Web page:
The Best Way To Cook Calves’ Or Lambs’ Kidneys by Le Sonalon, Verbier

Earlier this month, after a week’s walking in the breathtaking Vallais area in Switzerland, we decided to celebrate our last night by going out for dinner at Le Sonalon, a restaurant with a spectacular view over the whole wide wonderful valley.

My beloved doesn’t like offal, but I do, so whenever we go out for dinner, if it’s available, that’s what I choose. It’s easy to cook, but it’s also easy to ruin (liver in particular can be indistinguishable from old boot leather) so, like an omelette, it’s the test of a good restaurant, but if you follow the instructions below, you’ll be fine! On this occasion I was lucky enough to find test-passing kidneys on the menu. They were cooked with brandy and mustard, and served with fresh egg noodles and baby silverskin onions, garnished with dill. They would also be very good just with plain mashed potato flecked with fresh parsley. I thought the silverskin onions overpowered the taste of the kidneys so I have left them out of this recipe.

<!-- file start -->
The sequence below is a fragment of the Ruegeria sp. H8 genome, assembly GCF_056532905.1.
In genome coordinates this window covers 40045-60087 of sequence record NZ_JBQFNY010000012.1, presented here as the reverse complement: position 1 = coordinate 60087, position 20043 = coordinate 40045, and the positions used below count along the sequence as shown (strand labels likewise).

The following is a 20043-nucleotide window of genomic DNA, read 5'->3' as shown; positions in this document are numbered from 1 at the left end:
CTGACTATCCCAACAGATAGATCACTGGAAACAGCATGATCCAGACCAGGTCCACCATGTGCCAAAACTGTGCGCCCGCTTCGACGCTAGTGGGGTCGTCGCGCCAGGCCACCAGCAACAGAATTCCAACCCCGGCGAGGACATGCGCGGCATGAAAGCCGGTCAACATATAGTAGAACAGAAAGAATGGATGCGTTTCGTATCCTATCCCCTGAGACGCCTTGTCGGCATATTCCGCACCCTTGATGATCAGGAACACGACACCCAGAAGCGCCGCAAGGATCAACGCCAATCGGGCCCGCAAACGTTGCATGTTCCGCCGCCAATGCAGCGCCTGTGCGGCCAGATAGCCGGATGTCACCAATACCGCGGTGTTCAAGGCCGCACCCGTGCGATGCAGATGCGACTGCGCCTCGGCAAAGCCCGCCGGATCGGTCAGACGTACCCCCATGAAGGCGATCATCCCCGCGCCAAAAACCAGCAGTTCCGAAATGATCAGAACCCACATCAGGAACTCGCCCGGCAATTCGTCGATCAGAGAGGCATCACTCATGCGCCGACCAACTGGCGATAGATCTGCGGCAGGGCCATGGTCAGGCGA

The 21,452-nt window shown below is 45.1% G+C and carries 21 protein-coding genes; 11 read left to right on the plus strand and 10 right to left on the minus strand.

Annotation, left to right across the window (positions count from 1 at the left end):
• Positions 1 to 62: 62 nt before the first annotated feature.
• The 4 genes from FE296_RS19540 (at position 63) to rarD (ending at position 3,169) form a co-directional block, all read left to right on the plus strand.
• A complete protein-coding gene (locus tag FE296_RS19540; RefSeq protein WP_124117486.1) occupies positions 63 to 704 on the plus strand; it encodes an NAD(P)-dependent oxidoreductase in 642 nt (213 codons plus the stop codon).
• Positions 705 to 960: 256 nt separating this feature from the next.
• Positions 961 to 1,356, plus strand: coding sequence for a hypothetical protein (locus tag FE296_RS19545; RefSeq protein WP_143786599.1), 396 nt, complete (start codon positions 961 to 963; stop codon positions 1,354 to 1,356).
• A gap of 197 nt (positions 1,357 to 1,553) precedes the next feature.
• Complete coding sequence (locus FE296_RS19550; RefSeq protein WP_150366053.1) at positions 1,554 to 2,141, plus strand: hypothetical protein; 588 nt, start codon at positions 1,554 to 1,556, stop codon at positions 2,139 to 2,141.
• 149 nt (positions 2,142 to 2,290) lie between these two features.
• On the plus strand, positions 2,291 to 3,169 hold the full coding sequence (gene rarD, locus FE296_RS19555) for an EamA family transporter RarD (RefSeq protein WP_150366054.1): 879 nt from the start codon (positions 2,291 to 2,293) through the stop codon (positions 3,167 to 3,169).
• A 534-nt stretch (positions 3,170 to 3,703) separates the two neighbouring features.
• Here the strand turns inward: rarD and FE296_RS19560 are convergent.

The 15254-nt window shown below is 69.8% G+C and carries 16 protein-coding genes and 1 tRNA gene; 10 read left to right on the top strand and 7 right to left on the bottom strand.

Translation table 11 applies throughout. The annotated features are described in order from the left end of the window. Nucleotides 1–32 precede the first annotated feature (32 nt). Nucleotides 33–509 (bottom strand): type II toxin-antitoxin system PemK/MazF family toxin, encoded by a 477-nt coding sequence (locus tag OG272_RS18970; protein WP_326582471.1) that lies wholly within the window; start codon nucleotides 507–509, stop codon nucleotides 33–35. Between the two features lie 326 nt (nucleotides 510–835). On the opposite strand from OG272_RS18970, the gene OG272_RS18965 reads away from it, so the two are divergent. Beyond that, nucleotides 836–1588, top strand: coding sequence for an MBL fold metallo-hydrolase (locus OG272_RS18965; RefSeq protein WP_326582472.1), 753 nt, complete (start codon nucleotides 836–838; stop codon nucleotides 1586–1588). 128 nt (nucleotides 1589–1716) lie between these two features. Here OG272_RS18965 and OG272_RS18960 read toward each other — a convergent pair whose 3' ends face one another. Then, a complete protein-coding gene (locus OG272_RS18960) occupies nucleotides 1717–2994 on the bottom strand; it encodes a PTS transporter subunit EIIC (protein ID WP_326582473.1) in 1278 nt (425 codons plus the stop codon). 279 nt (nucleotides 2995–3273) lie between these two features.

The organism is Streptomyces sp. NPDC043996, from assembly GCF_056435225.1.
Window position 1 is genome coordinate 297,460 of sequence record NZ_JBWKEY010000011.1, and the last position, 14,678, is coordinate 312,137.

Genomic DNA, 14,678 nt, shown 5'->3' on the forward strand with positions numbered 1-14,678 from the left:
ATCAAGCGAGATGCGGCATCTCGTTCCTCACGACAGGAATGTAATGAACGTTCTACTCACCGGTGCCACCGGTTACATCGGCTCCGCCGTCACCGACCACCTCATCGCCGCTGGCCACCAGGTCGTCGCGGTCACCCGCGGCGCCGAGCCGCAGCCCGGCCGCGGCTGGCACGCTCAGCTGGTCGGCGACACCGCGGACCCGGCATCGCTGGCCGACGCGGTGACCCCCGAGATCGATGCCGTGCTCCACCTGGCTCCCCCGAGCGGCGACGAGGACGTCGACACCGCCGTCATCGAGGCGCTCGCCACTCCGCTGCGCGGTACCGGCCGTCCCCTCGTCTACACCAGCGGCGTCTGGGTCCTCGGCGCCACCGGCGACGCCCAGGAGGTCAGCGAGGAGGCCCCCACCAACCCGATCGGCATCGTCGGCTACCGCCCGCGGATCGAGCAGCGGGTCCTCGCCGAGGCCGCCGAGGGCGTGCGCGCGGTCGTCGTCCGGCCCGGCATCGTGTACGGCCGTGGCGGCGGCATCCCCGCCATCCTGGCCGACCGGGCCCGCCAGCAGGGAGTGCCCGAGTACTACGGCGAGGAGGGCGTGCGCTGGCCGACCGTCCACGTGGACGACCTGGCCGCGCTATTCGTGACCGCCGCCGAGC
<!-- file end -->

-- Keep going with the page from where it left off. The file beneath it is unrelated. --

Kidneys deteriorate faster than any other type of offal. They are best bought whole from a good butcher, and eaten the same day you’ve bought them. Don’t keep them longer than a day in the fridge.

Calves’ kidneys are the best, most tender of all, but lambs’ kidneys are very similar, and much more easily available. Alert! Alert! Neither type should be overcooked or they will become tough. You don’t need to pre-salt calves kidneys, they are a delicate, soft flavour in any case and the salt causes ‘beading’ which doesn’t look very nice. For more about kidneys follow this link.

In the recipe below the kidneys are served with egg noodles. In restaurants they are often served simply, in a bowl, with frites on the side. Instead you could serve the kidneys with fried potatoes in the side, and a spoon for scooping up the sauce.

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